Here’s How US-China Tensions Might Benefit Bitcoin
- The major factor in bitcoin’s recent rise is said to be American economic fragility.
- Increased tension between the US and China can lead to increased demand for bitcoin.
- It’s still not settled as to just how ‘safe’ bitcoin is as a possible safe haven.
US-China tensions have increased in recent weeks. The US economy has weakened in parallel, while some analysts speculate that it has also helped to push the price of bitcoin (BTC) to just below USD 12,000.
While the further deterioration of US-China relations could benefit Bitcoin, crypto industry figures told Cryptonews.com that sanctions against China could potentially result in BTC being used as a hedge, while the development of a digital yuan could push the US into developing a digital dollar, which might help popularize decentralized cryptocurrencies.
However, commenters seem to hold that it will be the continuing economic downturn — as well as the sliding US dollar — that will benefit bitcoin the most. By contrast, US-China tensions will mostly be a symptom — and catalyst — of underlying economic issues.
After moving sideways for around two months, the price of bitcoin has been rising since December 25, when it was around USD 9,550. It has since risen close to USD 12,000, during a period when Donald Trump has threatened to ban TikTok, and when both the US and China ordered each other to close their respective consulates.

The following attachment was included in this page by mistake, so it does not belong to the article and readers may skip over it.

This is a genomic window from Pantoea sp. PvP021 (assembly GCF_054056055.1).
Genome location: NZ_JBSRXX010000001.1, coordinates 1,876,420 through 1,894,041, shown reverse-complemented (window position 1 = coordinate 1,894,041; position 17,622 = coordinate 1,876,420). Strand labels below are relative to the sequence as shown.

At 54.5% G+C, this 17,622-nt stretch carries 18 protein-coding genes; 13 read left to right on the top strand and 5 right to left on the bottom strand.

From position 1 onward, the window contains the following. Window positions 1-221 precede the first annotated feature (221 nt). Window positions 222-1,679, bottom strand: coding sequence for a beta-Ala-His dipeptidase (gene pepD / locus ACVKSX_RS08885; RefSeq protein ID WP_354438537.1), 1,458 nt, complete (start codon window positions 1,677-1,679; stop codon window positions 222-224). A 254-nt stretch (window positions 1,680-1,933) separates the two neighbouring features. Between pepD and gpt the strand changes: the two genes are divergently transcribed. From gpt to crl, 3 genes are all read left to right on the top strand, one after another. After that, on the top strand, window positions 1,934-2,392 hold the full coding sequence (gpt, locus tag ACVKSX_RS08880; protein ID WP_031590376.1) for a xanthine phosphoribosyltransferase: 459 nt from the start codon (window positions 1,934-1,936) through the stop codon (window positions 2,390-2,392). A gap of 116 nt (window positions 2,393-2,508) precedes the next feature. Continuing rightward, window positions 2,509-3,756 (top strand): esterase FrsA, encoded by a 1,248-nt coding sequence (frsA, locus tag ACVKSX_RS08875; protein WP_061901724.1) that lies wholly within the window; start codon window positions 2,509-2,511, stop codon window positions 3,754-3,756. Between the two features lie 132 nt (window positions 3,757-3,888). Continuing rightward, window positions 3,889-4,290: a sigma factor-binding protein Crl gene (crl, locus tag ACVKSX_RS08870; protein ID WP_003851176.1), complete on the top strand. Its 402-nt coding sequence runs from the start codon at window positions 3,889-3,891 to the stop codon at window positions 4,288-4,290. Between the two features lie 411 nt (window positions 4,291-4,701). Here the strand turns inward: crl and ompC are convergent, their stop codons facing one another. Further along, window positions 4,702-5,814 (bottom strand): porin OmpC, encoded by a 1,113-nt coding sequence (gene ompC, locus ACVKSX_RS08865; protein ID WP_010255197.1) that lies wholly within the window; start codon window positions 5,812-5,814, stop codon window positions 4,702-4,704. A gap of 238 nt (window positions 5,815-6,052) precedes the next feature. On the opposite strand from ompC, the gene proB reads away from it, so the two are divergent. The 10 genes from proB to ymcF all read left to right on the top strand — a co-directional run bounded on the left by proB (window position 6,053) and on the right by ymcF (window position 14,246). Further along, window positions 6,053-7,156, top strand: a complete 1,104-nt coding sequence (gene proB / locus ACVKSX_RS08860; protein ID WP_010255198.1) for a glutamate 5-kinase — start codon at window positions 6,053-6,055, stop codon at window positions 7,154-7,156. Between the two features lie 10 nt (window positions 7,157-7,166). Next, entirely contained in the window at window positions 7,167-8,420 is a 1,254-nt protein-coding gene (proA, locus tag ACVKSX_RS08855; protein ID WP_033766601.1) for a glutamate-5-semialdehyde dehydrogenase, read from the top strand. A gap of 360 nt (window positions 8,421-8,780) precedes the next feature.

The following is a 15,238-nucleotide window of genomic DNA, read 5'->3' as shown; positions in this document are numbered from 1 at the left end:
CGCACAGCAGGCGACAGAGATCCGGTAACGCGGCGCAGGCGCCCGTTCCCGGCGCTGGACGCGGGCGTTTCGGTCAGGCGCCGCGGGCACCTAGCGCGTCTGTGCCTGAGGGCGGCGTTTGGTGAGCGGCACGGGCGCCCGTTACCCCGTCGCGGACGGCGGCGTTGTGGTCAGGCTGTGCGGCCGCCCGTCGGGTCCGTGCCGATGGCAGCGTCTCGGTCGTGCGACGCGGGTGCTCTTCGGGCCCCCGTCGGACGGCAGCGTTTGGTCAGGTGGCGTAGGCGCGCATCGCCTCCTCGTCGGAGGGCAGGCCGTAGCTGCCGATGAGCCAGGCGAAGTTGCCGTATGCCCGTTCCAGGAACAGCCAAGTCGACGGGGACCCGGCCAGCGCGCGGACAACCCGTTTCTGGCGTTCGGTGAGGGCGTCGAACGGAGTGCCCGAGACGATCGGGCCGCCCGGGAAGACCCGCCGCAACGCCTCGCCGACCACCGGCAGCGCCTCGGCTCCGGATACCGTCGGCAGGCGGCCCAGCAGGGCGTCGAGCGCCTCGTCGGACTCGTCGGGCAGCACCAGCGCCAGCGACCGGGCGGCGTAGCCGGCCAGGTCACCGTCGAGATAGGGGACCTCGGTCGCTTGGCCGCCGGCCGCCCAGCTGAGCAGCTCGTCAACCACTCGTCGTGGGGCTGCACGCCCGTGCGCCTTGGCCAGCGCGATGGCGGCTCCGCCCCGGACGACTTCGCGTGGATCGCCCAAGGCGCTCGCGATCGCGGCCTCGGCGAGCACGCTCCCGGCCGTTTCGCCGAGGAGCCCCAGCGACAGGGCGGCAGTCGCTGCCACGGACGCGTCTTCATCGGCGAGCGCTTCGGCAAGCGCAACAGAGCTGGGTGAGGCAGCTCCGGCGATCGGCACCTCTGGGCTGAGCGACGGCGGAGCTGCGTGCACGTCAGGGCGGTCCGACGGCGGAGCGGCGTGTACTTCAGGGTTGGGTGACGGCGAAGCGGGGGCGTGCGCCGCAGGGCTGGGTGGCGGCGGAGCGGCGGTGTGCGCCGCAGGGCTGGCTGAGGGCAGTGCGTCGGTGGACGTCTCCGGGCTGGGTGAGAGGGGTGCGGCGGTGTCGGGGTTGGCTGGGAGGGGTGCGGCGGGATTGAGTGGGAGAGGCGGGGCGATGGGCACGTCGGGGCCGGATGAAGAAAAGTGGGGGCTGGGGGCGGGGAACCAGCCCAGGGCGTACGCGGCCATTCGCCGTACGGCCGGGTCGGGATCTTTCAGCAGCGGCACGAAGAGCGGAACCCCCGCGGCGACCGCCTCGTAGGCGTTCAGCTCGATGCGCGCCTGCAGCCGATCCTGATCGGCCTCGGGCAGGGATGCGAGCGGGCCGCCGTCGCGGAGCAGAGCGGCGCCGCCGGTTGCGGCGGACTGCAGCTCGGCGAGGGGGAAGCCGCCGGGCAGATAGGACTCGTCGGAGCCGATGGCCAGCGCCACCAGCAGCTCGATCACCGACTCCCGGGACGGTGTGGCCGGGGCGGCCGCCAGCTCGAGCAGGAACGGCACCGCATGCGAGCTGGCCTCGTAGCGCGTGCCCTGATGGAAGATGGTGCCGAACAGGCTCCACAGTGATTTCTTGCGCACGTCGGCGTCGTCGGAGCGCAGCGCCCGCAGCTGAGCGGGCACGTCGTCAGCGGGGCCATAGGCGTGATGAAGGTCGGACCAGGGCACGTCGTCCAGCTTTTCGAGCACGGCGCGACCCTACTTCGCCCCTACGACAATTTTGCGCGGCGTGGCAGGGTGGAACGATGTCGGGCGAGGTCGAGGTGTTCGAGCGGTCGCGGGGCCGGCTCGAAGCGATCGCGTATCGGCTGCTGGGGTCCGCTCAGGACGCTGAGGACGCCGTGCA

For some commentators, such tensions were a factor in the recent rally, even if they weren’t the major element. This is a view held by Roger Huang, a cryptoasset analyst and writer.
“I think it's a factor,” he told Cryptonews.com. “But most of it is a flight away from the USD, which is weakening in value.”
Huang said that the major factor in bitcoin’s recent rise has been American economic fragility, of which heightened US-China relations are a symptom. “To the extent that the USD is weakened because of the overhang of US-China trade relations, I think it also has a lot to do with monetary expansion, the United States and COVID-19.”